Currently Barcelona assistant manager, Vilanova’s decision is in contrast to predecessor Pep Guardiola, who worked on one-year rolling deals. Spanish newspaper El Mundo Deportivo said the move offered stability.
A surprise choice for many, the 42-year-old ex-midfielder will have to contest with rumours that he is simply holding the fort until a more high-profile option such as Frank de Boer, Luis Enrique or even current player Xavi is ready for the top job.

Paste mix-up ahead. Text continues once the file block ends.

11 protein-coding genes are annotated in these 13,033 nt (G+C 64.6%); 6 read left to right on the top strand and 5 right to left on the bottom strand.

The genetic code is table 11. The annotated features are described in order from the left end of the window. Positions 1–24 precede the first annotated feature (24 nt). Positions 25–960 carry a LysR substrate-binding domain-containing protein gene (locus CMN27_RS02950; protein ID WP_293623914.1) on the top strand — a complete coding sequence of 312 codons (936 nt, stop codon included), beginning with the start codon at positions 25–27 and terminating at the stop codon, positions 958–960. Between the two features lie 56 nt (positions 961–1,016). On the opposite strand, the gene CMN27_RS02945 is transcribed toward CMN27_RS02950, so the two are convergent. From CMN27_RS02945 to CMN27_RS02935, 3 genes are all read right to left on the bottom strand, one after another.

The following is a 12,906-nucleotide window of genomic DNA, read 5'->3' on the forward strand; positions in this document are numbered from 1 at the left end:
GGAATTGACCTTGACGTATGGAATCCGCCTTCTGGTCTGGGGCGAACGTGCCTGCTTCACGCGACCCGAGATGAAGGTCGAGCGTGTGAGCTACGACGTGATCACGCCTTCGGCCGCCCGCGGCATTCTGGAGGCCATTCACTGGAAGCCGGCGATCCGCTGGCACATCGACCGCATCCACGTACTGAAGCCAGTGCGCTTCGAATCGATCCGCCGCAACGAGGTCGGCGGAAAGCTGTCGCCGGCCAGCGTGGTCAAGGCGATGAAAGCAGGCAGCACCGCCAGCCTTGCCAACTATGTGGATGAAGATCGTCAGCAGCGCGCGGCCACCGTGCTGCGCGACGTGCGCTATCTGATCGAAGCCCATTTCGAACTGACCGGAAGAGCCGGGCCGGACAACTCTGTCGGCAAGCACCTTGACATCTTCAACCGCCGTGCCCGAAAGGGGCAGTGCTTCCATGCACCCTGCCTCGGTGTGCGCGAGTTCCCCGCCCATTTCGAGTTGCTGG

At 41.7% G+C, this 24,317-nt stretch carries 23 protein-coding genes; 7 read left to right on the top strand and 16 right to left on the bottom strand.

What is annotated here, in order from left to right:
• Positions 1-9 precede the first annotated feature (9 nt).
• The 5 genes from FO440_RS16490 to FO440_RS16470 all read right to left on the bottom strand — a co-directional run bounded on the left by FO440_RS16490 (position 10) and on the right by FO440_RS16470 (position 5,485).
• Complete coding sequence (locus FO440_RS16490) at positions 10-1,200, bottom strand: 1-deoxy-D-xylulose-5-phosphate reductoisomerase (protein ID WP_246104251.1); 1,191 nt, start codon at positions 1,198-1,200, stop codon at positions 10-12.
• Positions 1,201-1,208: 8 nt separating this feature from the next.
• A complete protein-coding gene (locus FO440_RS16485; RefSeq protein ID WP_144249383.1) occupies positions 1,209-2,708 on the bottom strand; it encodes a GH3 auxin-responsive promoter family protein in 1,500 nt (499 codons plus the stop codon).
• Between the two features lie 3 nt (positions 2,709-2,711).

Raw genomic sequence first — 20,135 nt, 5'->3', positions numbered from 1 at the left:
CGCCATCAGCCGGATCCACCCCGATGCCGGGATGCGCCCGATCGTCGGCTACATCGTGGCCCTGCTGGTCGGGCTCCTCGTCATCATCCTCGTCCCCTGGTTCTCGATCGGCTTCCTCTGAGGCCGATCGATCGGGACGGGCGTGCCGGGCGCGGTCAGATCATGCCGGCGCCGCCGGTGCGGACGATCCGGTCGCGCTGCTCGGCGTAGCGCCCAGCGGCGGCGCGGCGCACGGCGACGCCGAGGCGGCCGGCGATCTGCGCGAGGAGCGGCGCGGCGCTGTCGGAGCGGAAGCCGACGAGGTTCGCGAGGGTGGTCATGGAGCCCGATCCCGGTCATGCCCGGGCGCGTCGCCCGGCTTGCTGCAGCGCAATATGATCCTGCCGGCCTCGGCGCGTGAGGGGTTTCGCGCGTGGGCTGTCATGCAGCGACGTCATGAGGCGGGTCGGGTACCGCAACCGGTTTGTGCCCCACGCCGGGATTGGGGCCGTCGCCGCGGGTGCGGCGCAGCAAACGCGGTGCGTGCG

Vilanova was also reportedly keen to secure enough time to rejuvenate a squad that has slipped behind Real Madrid in recent months, although given the personnel he has at his disposal it should not be too difficult.
Guardiola always said he planned over two-year periods but would sign short-term contracts in order to give both him and the club flexibility - a flexibility he has chosen to use in quitting this summer.
Vilanova could well be just protecting himself though - unlike Guardiola he did not have an illustrious playing career and would have earned significantly less plying his trade in Spain’s lower leagues.
Either way, he is sending out a signal that he is the long-term choice, the main man, and that he will have full control over playing affairs.